- Keywords = science & medicine
BERTHOLLET, Claude Louis.
Elements of the art of dyeing... translated from the French by William Hamilton...
London: by Stephen Couchman, and sold by J. Johnson,
First edition in English of Berthollet’s important scientific contribution to the burgeoning European textile industry. Having collaborated with Lavoisier on the latter’s pioneering chemical nomenclature… (more)
First edition in English of Berthollet’s important scientific contribution to the burgeoning European textile industry. Having collaborated with Lavoisier on the latter’s pioneering chemical nomenclature and presented some seventeen memoirs to the Academy, the author was already an influential chemist when appointed inspector of dye works and director of the Manufacture Nationale des Gobelins in 1784. The Gobelins had their origins in the workshops of Flemish weavers brought to Paris by Henri IV in 1602 and were formally established by Colbert in 1667 as the “Royal Manufactury of Furnishings to the Crown”. They became the pre-eminent centre for tapestry weaving in Europe
In the Éléments de l'art de la teinture Berthollet “endeavored to place the ancient craft of dyeing on a scientific basis by a systematic discussion of its procedures, coupled with an attempt to find an adequate set of theoretical principles to explain the chemical actions involved. His explanation was that, depending on the variable physical conditions of temperature, quantity of solvent employed, and so forth, when a cloth was dyed the reciprocal affinities of the particles of the dye, the mordants, and the cloth itself were responsible for the kind and quality of dyeing. The colors produced were due to the oxidation of the mordant by the atmosphere” (DSB).
The British edition appeared in the same year as the French, reflecting the market for such a treatise in a country where textile production was becoming one of the most important national industries. A second British edition appeared at Edinburgh the following year and several reprints appeared in the nineteenth century, presumably a measure of the popularity and utility of this scientific manual of dyeing in the British industrial revolution.(see full details)More details Price: £800.00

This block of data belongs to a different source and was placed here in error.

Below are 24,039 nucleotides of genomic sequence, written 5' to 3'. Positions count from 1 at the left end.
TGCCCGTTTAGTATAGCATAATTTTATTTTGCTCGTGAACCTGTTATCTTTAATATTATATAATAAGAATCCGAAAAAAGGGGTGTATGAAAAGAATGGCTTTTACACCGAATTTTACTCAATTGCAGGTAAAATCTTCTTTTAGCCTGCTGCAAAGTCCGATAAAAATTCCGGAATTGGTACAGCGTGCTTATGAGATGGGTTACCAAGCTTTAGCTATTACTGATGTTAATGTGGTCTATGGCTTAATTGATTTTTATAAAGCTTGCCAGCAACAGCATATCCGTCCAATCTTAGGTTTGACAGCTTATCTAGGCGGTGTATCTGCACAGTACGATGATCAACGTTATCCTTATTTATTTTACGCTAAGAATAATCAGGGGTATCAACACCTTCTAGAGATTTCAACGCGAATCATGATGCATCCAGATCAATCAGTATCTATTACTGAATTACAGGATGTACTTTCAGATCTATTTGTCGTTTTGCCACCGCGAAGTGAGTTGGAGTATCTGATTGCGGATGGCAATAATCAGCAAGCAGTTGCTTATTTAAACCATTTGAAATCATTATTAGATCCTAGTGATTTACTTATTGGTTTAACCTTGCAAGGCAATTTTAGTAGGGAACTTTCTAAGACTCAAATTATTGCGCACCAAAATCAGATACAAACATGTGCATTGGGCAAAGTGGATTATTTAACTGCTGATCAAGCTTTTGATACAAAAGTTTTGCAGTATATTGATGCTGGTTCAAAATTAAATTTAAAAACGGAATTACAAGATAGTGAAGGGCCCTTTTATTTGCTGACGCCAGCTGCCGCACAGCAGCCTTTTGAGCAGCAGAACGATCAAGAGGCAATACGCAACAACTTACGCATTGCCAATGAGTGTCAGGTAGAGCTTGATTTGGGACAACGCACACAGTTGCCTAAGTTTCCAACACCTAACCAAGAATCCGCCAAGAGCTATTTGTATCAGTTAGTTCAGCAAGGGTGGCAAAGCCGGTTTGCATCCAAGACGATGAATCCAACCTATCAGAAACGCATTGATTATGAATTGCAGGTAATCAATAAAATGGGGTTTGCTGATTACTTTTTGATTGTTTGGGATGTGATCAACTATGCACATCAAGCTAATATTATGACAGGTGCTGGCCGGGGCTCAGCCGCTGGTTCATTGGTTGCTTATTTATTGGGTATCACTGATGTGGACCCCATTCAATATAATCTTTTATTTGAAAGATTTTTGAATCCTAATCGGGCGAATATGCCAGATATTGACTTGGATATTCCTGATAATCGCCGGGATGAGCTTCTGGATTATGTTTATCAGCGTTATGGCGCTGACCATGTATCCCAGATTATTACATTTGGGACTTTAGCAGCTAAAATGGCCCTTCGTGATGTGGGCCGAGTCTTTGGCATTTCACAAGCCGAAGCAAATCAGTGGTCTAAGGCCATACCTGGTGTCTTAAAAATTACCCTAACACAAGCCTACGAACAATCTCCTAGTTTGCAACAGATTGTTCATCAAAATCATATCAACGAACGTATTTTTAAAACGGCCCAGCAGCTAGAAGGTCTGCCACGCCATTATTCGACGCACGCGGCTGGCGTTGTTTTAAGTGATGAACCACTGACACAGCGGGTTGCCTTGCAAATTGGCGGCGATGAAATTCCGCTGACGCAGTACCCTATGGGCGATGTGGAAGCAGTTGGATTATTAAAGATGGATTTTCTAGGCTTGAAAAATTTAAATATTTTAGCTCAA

BEVERWYCK, Jan van.
De calculo renum & vesicae liber singularis. Cum epistolis & consultationibus magnorum virorum.
Leyden: Elzevir Press,
First edition of this famous work in urology, one of the earliest medical books to accept William Harvey’s account of the circulation of the blood.… (more)
First edition of this famous work in urology, one of the earliest medical books to accept William Harvey’s account of the circulation of the blood. Beverwyck was a Dutch physician and a relative of Vesalius.
He sent a copy of this work to Harvey with a letter praising him for his work on circulation, saying “As everyone here wonderingly admires this doctrine, so I too embrace it both both arms in the little book which I send ‘On the calculus of the kidneys and the bladder’”. Harvey replied at length, praising the work with the punning passage: “Pleasing me, learned and elegant, and truly original, your De calculo renum et vesicae, in which you have laid a firm and solid foundation for your name and fame; go on to build further day by day, and erect a splendid monument of your genius. I will, not unwillingly, add my stone...” He went on to provide a detailed and approving critique of Beverwyk’s work on the operation of the kidneys. Keynes, The Life of William Harvey, pp. 271-73. Murphy, History of Urology, p. 78. Willems 463.(see full details)More details Price: £800.00
Recherches sur les vertus de l’eau de goudron, où l'on joint des Réfléctions Philosophiques sur diverses autres sujets... Avec deux Lettres de l'Auteur...
Amsterdam: Pierre Mortier,
First edition in French of Siris, a Chain of philosophical Reflections and Enquiries concerning the Virtues of Tar-water (1744) and of Berkeley’s two letters on… (more)
First edition in French of Siris, a Chain of philosophical Reflections and Enquiries concerning the Virtues of Tar-water (1744) and of Berkeley’s two letters on the subject to Thomas Prior.
‘In 1744 appeared one of [Berkeley’s] most controversial works. Siris is a reconciliation of medicine with metaphysics, best known for its advocacy of the medicinal value of tar water, a native American preventative distilled from pine resins. Having conducted his own experiments Berkeley made specific claims for its beneficial effect in alleviating fevers, gout, scurvy, and dropsy. In trying to understand the cosmical principles that might explain this he conceived the possibility, which others took up with greater alacrity, that its properties might be those of a universal panacea, operating as condensed light. Siris had exceptional sales, primarily as a home medicine guide, for a few years and was translated into most western European languages, but its medical claims also provoked criticism’ (Oxford DNB).
Siris is, however, more than just a medical work and the consideration of tar-water led Berkeley into a lengthy chain of reflections on the principles of the universe and of divine providence. Blake p. 43; Wellcome II, p. 149; Rochedieu p. 23.(see full details)More details Price: £300.00